Maryrose was born in 1973 to a modest Muslim family in the Syrian village of Tabqa in Raqqa province (for security reasons her real name will remain undisclosed). She received her degree in English literature and married Abdel Latif Khatab in 2002. Her husband was a well-educated and open-minded man in a region known for its strict tribal conservatism. Together they had a daughter in 2003. They lived a simple and happy life in the city of Raqqa until tragedy struck one day, and her husband was killed during a fight with members of an extremist group.
Maryrose, who was pregnant at the time, was completely devastated. Shortly after the death of her husband, she gave birth to her second daughter and suddenly found herself barely able to provide for her family. With few resources, she managed to survive difficult times until the Syrian revolution erupted in 2011, and Raqqa was suddenly overrun by Islamic fighters.
“The city was invaded by armed fanatics with long beards who looked terrifying,” Maryrose said. She was forced to limit her movement and only left her home to get needed groceries. Despite all the precautions she took, she was living in fear and suffered greatly under the rule of the newly established ISIS caliphate.
One day, she accidentally found a Bible at the library where she worked and began reading it. Maryrose immediately fell in love with Jesus. She discreetly joined a prayer group and found a priest who provided her with spiritual guidance. Finally in 2015, Maryrose was secretly baptized with her mother and her two daughters. Fearing reprisal from society and ISIS fighters, she kept her newly found faith a secret, especially since according to Sharia (Islamic Law), anyone leaving Islam would be executed if ever caught.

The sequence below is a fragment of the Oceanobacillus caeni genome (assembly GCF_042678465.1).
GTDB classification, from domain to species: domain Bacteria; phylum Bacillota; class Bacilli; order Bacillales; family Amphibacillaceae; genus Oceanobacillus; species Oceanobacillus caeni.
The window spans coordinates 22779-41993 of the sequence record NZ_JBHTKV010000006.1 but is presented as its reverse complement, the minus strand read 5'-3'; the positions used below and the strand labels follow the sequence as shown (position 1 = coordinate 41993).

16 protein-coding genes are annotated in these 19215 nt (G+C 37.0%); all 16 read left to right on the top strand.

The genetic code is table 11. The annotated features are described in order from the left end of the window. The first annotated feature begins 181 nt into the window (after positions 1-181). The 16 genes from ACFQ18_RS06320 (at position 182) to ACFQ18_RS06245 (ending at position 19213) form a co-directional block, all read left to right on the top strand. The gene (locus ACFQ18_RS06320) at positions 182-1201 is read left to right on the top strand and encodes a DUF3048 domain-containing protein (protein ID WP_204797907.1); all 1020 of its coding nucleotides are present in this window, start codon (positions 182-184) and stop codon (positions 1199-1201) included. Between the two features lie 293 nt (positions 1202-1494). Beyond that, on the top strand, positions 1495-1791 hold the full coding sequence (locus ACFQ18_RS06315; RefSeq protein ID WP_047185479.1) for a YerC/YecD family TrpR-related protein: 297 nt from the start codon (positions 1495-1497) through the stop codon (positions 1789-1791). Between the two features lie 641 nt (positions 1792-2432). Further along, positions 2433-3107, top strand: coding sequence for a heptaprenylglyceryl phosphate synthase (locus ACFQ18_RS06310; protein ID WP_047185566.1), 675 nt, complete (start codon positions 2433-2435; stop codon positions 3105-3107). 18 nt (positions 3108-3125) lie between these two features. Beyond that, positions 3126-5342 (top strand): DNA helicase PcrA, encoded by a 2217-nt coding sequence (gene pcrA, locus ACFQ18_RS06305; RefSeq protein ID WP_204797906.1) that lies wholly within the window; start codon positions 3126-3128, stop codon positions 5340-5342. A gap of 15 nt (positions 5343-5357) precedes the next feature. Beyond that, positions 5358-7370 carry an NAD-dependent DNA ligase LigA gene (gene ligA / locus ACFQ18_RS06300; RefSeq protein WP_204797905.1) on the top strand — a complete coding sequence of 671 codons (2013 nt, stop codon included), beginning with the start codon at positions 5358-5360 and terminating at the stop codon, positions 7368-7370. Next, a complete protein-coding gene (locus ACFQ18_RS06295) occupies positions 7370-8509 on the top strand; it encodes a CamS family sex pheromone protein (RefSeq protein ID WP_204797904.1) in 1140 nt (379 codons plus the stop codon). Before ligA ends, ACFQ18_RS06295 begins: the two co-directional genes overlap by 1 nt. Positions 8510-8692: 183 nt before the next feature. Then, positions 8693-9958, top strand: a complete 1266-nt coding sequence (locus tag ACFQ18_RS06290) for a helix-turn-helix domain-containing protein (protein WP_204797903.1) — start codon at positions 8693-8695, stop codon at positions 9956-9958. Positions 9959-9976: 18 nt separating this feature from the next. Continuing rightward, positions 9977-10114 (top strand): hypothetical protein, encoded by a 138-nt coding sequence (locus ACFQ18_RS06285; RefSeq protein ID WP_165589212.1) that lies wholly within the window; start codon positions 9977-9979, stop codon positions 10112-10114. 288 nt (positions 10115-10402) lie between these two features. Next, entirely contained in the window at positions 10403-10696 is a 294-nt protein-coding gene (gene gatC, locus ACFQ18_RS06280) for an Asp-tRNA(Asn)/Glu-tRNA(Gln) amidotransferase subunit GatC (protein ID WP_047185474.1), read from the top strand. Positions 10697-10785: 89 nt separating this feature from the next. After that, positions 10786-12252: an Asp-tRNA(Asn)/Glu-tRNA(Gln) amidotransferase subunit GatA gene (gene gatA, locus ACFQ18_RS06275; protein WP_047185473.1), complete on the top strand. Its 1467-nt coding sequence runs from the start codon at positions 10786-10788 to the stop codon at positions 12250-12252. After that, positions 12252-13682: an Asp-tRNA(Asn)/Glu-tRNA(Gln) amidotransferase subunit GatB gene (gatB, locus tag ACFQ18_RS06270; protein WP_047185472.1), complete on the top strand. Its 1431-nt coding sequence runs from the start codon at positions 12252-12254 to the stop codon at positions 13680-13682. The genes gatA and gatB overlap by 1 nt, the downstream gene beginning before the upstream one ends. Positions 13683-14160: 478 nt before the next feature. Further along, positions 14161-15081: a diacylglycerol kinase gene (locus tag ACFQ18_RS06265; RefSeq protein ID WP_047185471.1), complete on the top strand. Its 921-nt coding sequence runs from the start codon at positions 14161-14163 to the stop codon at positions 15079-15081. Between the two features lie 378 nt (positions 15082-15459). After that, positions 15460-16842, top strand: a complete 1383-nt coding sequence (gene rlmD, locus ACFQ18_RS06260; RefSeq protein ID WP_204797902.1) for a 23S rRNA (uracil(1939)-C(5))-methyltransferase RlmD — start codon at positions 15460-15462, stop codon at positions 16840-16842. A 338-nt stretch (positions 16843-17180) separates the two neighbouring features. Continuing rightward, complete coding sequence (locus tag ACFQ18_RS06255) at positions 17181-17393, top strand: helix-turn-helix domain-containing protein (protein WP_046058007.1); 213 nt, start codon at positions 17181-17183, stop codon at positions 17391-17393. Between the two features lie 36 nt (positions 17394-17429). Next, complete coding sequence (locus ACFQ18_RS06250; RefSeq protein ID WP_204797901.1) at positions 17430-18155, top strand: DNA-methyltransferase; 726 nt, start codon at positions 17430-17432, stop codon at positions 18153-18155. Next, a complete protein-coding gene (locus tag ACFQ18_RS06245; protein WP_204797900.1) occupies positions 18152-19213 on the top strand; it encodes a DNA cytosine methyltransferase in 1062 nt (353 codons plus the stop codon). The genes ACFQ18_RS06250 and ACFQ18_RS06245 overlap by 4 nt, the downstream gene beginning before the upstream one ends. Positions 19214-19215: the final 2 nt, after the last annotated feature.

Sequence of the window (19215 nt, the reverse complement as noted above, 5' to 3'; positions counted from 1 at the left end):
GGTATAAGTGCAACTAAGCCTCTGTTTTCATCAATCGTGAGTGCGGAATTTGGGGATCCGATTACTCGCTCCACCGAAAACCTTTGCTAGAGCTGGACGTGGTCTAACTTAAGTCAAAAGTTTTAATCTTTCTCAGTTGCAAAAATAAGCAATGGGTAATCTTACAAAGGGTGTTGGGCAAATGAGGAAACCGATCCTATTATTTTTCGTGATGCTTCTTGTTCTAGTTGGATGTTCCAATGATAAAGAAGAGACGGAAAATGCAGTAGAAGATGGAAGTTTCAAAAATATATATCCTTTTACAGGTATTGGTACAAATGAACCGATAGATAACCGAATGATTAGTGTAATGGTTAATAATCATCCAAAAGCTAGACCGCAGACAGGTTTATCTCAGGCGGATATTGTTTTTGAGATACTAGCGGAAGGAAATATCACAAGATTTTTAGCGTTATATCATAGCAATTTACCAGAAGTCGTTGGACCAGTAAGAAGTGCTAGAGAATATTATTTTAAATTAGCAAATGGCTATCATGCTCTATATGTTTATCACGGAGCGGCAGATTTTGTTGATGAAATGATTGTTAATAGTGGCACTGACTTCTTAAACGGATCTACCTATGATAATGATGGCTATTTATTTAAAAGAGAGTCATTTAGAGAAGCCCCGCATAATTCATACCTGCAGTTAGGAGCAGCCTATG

But her secret was about to be briefly exposed when a gunman noticed her while she was making the sign of the cross. The gunman dragged her by her hair in the middle of street vowing that she will be stoned to death. Luckily, some people passing by intervened to help her make a timely escape.
Despite being traumatized by the abuse she received, things became even worse for Maryrose. A relative from her husband’s tribe arrived at her house and requested to see her daughters. Realizing the girls’ age and following strict tribal traditions, he demanded that they get married soon. Maryrose was terrified that her daughters would be taken away from her. The mere thought of arranged marriages horrified them, especially the eldest daughter Leen, who was already suffering from severe anxiety and had lost almost all her hair.
One of her cousins informed Maryrose that her husband’s family was planning to kidnap the girls. She realized that she had no choice but to run away immediately. She packed whatever she could carry, and the family boarded the first bus out of the city.
They did not know where to go, and kept moving from one location to another until they reached Iraq. With no income and very little money left, the only place they could afford was a small apartment in a dangerous suburb of Anbar city. There the girls began to suffer from daily harassment and were at risk of being raped or kidnapped. Once again, they were so afraid to go out that they stayed home all the time. Eventually, Maryrose discovered that her husband’s family were tracking her again and had discovered her new location.
Desperate and running out of options, Maryrose never stopped asking Jesus to save her and her family. Her prayers were about to be answered. She learned about The Nazarene Fund through a mutual friend. Shortly after communication was established, the TNF team was able to locate Maryrose and escort her and her family to a more remote and safe location.
After years of suffering and living in terror, Maryrose and her family are finally safe. They are currently under the protection of TNF and will continue to receive assistance and care until they are safely relocated overseas.